“I Start With People, Always”: Gucci’s Sabato De Sarno Doubles Down on His Vision

The creative director shows his second collection for the house and with it, a confidence in making beautiful clothes for everyone to love.

Words by Brooke Bobb.

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It is five hours before Sabato De Sarno will show his second collection for Gucci. At the show space in Milan, there is a marked lack of the frenetic chaos that typically fills the hours leading up to a runway show: The music sounds great, the bare runway looks sharp, and the models who have started to arrive seem genuinely blissed out to be there. So does the Gucci team: No one has anxious faces, nor is anyone panic-steaming the clothes.

De Sarno walks through the space, and it is instantly clear that this uncharacteristically levelheaded fashion scene vibe is his doing. He smiles and says “Ciao!” to nearly every single person he passes, doling out lots of hugs, rather than terse nods or double kisses.

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De Sarno talks about his Fall 2024 collection with great reverence for the many, many people who helped create it. “To have conversations with all of the people I work with is always inspiring to me,” he says. “To learn different points of view from some of the people who’ve been with Gucci for decades—it’s important. The past and the experiences of these people is important.” He mentions one woman in particular, who has been with the company for over 40 years working in shoe design, saying she is instrumental in making sure that whatever he gleans from the archive is updated and evolved into something worthy of today’s customer. Case in point: the new Gucci tall riding boot, made in a buttery-soft leather and embellished with the horsebit hardware at the heel. Some of the models backstage have slipped them on already, talking about how much they love them and how comfortable they are.

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Moving through the racks of looks with De Sarno provides insight into just how much he means it when he says he’s “a designer” in the technical sense, and someone who keeps his attention on “product and process.” He looks delighted scanning a sheer lace slipdress decorated in clear, almost unnoticeable water-droplike paillettes, and running his hands down the exacting seams on one of his now-signature overcoats—some of which are made with adjustable, hidden buttons at the back so they can be undone and worn more loose, depending on the wearer’s shape and preference. He honed in on knits this season a bit, too, with pretty, fitted bouclé jumpers. The workmanship is all quite exquisite up close, especially the zigzagged patchwork snakeskin on a leather jacket, and the corset and cut of a strapless wool column dress. The fall collection is a natural evolution of his debut, one that still leans a bit toward a younger customer but has the potential to expand beyond the women who will want those spectacular slips and spicy leather shorts.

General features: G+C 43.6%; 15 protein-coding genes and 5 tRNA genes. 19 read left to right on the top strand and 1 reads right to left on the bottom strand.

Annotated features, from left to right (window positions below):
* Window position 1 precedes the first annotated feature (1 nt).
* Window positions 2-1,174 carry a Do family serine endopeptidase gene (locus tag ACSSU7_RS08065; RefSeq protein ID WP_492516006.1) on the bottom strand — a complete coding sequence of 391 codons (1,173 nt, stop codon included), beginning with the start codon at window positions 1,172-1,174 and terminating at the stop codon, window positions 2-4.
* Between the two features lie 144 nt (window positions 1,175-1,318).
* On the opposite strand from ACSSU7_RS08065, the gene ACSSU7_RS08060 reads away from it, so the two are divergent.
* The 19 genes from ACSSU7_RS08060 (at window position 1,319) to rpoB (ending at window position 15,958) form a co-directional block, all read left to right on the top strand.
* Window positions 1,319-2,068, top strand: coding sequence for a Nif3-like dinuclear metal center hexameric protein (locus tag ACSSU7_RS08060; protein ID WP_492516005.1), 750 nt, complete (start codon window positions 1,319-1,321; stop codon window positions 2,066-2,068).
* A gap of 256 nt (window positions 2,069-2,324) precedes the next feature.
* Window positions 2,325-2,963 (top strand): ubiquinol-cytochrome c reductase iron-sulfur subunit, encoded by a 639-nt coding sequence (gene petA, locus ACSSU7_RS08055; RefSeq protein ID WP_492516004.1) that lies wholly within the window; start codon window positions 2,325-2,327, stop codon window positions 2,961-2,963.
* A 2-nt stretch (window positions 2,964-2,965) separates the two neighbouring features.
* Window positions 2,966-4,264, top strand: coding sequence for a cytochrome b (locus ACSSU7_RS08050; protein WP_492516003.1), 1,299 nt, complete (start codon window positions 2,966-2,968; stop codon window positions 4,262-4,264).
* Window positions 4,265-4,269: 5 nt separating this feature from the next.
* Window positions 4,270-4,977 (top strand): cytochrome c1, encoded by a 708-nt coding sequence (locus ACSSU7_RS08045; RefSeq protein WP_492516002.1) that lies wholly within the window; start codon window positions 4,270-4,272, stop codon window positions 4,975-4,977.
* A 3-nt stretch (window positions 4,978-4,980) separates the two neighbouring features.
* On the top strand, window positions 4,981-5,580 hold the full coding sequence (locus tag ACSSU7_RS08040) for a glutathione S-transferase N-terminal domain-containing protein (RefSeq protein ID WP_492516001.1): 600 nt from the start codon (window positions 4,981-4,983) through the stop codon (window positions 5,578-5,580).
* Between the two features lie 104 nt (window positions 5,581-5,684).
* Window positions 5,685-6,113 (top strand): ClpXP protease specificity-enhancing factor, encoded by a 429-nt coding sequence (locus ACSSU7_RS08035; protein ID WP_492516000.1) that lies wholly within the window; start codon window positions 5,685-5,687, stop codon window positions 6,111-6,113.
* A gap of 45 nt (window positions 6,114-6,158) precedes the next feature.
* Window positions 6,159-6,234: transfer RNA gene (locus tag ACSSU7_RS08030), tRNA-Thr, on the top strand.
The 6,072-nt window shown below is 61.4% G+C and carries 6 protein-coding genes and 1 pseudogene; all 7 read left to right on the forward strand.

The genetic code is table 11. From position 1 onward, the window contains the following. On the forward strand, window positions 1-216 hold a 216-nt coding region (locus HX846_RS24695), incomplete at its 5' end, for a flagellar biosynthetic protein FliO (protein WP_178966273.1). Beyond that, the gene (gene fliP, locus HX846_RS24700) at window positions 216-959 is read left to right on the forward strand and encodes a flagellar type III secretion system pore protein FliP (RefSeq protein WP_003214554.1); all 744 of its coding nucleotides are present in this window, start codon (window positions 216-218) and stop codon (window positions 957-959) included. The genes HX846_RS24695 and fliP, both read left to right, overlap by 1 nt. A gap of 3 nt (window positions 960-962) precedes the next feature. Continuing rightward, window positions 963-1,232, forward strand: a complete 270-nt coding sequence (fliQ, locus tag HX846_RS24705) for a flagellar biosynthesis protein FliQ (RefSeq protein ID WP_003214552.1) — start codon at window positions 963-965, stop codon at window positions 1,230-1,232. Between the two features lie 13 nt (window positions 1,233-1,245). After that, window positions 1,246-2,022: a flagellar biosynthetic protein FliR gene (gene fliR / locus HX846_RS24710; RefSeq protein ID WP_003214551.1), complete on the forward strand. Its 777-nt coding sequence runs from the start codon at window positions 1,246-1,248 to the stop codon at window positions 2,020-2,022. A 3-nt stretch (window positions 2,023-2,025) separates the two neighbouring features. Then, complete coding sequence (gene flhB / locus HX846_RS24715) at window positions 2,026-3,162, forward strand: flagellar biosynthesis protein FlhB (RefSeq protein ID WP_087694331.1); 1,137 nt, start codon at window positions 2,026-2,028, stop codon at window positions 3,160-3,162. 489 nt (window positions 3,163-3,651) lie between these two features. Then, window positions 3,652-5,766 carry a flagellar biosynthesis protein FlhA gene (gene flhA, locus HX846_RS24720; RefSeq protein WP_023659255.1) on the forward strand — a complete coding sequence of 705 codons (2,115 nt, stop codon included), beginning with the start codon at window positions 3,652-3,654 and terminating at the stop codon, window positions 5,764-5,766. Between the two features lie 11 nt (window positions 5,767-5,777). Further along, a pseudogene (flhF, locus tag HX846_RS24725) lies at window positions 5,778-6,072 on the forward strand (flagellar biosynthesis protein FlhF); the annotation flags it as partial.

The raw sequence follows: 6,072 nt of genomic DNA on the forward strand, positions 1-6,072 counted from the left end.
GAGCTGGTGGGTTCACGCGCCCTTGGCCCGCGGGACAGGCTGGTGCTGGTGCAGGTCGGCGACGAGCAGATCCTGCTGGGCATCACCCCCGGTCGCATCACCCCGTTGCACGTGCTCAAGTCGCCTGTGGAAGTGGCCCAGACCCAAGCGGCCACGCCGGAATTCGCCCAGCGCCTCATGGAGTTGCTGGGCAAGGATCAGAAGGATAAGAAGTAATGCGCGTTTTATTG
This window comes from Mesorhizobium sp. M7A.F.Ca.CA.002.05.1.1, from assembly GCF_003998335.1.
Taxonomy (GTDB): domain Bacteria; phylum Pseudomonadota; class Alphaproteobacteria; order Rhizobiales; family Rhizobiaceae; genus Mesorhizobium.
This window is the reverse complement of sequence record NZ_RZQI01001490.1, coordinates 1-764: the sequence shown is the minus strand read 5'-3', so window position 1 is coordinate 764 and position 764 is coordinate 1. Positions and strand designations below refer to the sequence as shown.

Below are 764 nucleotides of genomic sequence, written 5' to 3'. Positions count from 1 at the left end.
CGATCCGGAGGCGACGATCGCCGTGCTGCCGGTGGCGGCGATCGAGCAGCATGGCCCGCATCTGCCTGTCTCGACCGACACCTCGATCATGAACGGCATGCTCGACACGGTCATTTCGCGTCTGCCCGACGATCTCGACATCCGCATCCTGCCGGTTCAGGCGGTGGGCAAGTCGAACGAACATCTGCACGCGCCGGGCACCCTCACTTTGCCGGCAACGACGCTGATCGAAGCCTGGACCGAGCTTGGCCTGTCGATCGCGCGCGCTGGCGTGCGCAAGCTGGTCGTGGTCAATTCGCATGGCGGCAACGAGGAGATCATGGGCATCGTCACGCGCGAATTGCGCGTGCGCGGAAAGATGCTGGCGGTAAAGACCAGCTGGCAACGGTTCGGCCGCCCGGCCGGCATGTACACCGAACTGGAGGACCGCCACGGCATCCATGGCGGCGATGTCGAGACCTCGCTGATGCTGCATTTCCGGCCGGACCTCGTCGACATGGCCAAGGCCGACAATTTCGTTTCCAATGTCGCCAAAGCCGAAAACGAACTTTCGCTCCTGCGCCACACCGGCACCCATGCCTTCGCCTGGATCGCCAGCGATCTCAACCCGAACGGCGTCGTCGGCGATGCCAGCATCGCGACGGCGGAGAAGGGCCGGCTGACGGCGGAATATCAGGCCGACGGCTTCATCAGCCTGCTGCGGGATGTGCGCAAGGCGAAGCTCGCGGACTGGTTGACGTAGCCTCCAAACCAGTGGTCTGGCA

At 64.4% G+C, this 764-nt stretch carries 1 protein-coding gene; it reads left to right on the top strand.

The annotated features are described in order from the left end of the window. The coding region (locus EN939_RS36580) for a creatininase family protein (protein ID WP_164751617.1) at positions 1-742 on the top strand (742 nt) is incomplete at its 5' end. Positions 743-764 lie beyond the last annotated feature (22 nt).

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I mention to De Sarno that it feels not like a collection preview, but almost more like a shopping trip to peruse covetable clothes. “The real fashion show for me is in the store,” he says excitedly. “When the collection arrives in the stores, and people can go very close to the clothes and see the details and try them and fall in love with the pieces, that’s what luxury means.”

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When De Sarno started at Gucci nearly seven months ago, he was tasked with a nearly impossible assignment: to steer the brand away from its former creative director’s bold, outsize, magpie aesthetic to something more relatable, more appealing. De Sarno says he cares deeply about dressing real human beings for their very real lives. “I start with people, always,” he says. He is uninterested in making clothes for people to take selfies in (though there are plenty of Instagrammable pieces in the current collection), or in pleasing a small, insular group within the industry whose opinions, ultimately, won’t have any bearing on, say, a woman in the Midwest walking into a Gucci store and falling in love with a perfectly tailored double-breasted jacket.

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I tell De Sarno that my mom visited her local Gucci store in Chicago the other day, just to check out some of the changes that have been made. She loved how “sleek” it all looked, from the interiors to the window displays to the bags and the clothes themselves, I say. “To be honest, I care more about the opinion of your mother than I do some of the technical people’s opinions in the industry,” he replies with a smile. “Also, you can’t imagine how many messages I receive from young students or from everyday, normal people who don’t work in fashion, saying how much they appreciate the new collections, how real the pieces feel, and how they went to a store and tried on a coat and they fell in love with it. This, to me, is fashion.”

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This article first appeared on harpersbazaar.com